Before moving here, I limited my massages to once every two weeks or so. When I was working full-time, it was even less frequent, because of time constraints (although Lord knows I needed it more then, what with stiff shoulder muscles from prolonged sitting, & tension headaches from stress!).
I don't know much about the therapeutic value of foot reflexology - apparently, it can diagnose & "cure" conditions like kidney problems according to this article. True or not, it sure feels good.
I first discovered the pleasure of massage therapy at a spa in Phuket, during a family holiday at one of the resorts there (I think it was the Marriott) quite a few years ago. Hubby & I treated ourselves to a full body aromatherapy massage. When the masseuse kneaded my very tense & sore back muscles, I almost groaned out loud in ecstasy...aaahhh...the pleasure....
Now, living here, where massages are so cheap compared to Singapore (50 yuan can get you a full hour body massage; 80 yuan for 2 hours of foot relexology & body massage), I have had the pleasure of trying out various massage centers (I don't like the term "massage parlors" which seems to have negative connotations) to find the best & most value-for-money massage I can find.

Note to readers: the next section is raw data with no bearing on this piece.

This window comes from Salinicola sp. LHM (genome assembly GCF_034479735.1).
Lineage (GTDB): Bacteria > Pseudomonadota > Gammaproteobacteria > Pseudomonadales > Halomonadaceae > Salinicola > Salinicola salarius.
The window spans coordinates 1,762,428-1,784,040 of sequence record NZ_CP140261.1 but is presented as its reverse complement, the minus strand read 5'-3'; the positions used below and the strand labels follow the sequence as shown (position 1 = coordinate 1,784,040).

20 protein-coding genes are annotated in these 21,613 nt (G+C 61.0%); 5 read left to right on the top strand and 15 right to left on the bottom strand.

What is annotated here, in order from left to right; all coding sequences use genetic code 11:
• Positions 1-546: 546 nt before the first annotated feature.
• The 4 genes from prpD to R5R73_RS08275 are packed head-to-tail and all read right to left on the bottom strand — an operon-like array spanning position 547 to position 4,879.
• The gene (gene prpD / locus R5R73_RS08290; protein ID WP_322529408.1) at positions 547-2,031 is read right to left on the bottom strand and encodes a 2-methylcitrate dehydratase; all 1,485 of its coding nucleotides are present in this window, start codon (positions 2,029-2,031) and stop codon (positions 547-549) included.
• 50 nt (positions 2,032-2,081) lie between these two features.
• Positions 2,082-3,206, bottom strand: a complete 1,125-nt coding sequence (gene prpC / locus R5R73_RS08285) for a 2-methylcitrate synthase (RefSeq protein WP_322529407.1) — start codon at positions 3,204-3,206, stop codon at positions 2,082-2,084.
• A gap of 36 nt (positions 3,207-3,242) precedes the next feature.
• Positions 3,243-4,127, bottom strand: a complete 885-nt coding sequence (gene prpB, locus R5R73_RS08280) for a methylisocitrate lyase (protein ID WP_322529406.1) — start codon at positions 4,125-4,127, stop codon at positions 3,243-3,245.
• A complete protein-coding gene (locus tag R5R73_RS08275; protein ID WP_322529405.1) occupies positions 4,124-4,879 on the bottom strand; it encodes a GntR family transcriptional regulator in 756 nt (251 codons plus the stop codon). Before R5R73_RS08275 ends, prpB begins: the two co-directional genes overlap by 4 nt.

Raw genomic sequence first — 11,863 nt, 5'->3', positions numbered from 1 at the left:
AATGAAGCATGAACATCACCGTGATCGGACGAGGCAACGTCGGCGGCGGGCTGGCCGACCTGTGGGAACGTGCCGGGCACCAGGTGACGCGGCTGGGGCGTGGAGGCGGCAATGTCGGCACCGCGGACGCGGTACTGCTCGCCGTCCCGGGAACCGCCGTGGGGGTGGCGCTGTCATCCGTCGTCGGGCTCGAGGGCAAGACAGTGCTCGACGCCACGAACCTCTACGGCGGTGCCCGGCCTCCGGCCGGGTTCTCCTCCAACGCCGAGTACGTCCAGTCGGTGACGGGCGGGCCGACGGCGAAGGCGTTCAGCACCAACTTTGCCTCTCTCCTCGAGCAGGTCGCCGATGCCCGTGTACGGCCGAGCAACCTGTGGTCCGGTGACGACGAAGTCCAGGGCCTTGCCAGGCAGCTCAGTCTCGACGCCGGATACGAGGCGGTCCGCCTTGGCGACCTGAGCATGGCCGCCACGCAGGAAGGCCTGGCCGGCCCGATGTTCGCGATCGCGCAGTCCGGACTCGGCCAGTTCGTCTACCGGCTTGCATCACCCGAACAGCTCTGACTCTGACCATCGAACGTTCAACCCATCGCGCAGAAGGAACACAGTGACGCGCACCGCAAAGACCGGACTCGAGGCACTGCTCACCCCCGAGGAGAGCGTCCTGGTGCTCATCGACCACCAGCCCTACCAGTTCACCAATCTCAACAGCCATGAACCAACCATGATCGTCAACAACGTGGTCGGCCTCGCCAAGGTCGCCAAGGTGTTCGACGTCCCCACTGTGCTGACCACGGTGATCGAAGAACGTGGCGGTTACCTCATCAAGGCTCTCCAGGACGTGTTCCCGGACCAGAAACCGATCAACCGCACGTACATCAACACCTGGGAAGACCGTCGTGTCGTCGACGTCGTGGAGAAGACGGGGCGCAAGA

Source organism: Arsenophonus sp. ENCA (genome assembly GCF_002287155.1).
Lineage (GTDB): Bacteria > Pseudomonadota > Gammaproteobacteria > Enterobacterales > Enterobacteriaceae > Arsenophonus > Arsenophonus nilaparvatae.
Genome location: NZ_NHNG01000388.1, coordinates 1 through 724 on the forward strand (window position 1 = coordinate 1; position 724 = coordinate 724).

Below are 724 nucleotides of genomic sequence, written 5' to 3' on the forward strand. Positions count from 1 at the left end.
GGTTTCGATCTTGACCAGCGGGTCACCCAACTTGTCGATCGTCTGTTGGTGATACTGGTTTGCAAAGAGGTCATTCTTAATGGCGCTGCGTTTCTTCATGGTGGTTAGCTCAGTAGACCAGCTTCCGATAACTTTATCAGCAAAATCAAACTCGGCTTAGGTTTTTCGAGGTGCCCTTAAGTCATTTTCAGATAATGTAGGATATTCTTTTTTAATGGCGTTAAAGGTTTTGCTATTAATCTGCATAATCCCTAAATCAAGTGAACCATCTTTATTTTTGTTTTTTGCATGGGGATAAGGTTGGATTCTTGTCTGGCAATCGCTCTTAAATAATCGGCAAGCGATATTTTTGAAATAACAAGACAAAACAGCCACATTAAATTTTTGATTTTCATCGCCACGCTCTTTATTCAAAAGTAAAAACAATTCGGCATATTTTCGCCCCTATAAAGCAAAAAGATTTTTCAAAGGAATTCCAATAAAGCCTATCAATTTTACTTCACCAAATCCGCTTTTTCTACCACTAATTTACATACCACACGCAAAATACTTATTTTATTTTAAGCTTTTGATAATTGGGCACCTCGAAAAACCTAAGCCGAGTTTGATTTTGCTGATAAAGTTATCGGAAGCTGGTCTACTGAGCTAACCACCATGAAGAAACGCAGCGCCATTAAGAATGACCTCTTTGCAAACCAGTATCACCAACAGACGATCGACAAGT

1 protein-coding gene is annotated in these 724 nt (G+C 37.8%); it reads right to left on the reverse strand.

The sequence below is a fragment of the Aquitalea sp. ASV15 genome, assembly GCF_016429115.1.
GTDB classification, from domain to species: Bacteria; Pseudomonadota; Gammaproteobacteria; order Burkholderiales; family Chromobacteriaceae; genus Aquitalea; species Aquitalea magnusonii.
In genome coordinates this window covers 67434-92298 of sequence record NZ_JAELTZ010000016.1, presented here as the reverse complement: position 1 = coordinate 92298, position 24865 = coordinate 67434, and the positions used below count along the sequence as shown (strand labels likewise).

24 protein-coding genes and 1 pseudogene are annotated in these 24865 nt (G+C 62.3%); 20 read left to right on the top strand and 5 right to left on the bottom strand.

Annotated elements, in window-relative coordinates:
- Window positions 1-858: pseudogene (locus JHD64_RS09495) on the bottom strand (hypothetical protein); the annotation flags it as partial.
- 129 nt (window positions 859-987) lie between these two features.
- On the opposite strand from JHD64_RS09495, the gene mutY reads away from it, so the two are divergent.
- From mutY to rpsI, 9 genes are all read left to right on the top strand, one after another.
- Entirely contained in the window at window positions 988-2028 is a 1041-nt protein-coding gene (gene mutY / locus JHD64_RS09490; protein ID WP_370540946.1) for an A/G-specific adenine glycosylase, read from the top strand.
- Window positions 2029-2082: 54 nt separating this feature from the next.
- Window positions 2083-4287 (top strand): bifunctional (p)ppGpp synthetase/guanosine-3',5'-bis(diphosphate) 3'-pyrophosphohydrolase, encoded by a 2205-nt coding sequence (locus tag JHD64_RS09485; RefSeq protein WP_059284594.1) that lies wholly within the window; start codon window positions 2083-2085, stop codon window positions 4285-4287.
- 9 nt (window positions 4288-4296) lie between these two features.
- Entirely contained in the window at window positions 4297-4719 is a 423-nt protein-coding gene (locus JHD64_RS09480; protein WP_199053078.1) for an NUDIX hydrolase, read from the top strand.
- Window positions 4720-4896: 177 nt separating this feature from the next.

I categorize the various methods of massage as follows:
a) The Kneader - usually found in spa resorts, and described as Swedish massage, this is great for tense muscles as it helps to loosen up the knots.
c) The Presser - uses pressure on certain key tension points on various parts of the body. Don't know why it works, but it does. Sometimes is hurts like hell when the pressure is being applied, but after that, the tightness & soreness of the area is gone.d) The Rubber - too light handed for me. If I need a foot rub, I'd do it myself. Sometimes, it generates a lot of warmth over the area, which I suppose acts like heat therapy to relieve pain.